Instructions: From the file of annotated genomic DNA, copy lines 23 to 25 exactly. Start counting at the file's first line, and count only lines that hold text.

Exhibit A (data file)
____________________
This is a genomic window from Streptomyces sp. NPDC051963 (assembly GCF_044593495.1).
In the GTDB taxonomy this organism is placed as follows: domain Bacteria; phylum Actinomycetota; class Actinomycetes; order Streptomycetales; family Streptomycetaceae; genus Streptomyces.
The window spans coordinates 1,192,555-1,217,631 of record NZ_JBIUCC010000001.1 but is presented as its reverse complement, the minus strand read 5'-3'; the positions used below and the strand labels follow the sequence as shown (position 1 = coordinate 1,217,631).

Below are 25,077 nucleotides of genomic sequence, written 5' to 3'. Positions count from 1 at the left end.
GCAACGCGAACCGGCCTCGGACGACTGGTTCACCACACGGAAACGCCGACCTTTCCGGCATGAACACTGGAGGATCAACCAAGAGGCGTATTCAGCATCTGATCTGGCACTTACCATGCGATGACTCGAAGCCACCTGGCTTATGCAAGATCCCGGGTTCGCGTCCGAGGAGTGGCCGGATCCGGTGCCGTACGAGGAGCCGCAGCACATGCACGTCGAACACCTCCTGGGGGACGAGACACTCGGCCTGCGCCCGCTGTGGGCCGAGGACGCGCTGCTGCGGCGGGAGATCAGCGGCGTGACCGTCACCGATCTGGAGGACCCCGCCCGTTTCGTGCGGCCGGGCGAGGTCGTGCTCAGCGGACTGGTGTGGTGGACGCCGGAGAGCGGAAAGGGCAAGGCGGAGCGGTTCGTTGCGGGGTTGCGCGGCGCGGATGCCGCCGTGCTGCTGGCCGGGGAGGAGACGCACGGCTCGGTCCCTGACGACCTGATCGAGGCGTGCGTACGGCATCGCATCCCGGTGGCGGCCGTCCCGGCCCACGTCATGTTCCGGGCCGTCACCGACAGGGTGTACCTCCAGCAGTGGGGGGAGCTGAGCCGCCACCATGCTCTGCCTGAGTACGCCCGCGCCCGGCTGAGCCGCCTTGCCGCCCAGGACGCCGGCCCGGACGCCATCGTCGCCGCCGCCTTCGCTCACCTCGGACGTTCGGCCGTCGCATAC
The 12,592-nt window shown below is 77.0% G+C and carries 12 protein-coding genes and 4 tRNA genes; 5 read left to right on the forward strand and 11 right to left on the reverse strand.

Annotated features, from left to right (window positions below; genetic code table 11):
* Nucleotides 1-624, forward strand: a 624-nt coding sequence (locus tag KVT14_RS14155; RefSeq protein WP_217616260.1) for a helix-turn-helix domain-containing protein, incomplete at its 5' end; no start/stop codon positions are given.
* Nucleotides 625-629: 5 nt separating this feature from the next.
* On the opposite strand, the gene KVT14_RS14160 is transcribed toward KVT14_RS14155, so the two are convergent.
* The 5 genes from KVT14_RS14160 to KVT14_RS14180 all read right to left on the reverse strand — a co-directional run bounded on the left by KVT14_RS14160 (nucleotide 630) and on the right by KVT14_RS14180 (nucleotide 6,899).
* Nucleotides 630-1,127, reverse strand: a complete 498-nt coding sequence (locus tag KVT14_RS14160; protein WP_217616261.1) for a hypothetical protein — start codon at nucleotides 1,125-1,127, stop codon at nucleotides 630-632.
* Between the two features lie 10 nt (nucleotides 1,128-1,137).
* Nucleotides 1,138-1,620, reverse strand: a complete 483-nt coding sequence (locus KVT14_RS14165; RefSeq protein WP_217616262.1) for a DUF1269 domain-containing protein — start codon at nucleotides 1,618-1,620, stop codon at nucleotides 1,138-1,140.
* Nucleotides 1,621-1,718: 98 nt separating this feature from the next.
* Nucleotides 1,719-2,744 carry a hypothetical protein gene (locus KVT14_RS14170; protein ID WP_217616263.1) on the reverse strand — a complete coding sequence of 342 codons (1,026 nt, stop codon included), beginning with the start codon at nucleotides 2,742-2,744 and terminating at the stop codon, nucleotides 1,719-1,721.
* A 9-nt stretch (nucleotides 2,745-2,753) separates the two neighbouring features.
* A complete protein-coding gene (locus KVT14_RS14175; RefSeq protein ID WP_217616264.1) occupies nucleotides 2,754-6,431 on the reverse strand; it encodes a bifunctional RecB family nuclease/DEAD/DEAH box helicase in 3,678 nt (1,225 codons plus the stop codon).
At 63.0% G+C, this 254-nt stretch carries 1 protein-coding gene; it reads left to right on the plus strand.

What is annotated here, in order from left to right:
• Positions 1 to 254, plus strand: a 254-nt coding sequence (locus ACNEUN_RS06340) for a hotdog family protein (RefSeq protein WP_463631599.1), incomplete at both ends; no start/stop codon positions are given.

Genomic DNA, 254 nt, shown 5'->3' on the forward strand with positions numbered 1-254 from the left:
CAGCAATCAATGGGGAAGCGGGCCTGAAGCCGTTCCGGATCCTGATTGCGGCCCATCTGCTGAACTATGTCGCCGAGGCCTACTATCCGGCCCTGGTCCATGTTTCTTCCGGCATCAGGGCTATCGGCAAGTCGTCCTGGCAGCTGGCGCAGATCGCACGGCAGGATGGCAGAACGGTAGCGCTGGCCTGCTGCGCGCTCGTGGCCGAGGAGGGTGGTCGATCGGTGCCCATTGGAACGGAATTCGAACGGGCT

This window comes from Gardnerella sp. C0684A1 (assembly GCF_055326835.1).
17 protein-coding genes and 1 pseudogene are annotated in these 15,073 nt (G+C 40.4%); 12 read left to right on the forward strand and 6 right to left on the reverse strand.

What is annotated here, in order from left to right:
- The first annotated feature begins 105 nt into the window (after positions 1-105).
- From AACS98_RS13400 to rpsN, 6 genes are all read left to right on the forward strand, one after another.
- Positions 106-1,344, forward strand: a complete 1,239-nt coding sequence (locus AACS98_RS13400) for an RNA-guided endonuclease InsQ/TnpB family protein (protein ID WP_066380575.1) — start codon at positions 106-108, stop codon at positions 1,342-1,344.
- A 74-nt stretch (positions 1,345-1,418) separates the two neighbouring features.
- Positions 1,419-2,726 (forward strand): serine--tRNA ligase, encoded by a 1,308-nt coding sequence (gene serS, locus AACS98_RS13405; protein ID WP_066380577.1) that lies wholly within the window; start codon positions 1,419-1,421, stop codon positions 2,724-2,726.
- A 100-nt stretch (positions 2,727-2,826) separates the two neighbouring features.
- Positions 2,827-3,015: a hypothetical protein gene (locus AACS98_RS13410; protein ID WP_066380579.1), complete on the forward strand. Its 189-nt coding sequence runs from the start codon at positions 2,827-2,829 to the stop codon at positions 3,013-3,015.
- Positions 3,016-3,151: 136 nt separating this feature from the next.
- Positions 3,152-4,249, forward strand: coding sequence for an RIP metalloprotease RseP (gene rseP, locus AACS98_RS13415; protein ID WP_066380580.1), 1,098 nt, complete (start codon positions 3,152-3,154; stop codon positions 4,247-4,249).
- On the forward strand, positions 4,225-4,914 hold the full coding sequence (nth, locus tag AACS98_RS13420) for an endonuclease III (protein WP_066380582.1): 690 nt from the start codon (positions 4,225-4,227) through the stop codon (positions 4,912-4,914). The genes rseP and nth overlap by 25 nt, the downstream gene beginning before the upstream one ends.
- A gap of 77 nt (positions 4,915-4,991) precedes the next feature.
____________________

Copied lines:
CAGCAATCAATGGGGAAGCGGGCCTGAAGCCGTTCCGGATCCTGATTGCGGCCCATCTGCTGAACTATGTCGCCGAGGCCTACTATCCGGCCCTGGTCCATGTTTCTTCCGGCATCAGGGCTATCGGCAAGTCGTCCTGGCAGCTGGCGCAGATCGCACGGCAGGATGGCAGAACGGTAGCGCTGGCCTGCTGCGCGCTCGTGGCCGAGGAGGGTGGTCGATCGGTGCCCATTGGAACGGAATTCGAACGGGCT

This window comes from Gardnerella sp. C0684A1 (assembly GCF_055326835.1).
17 protein-coding genes and 1 pseudogene are annotated in these 15,073 nt (G+C 40.4%); 12 read left to right on the forward strand and 6 right to left on the reverse strand.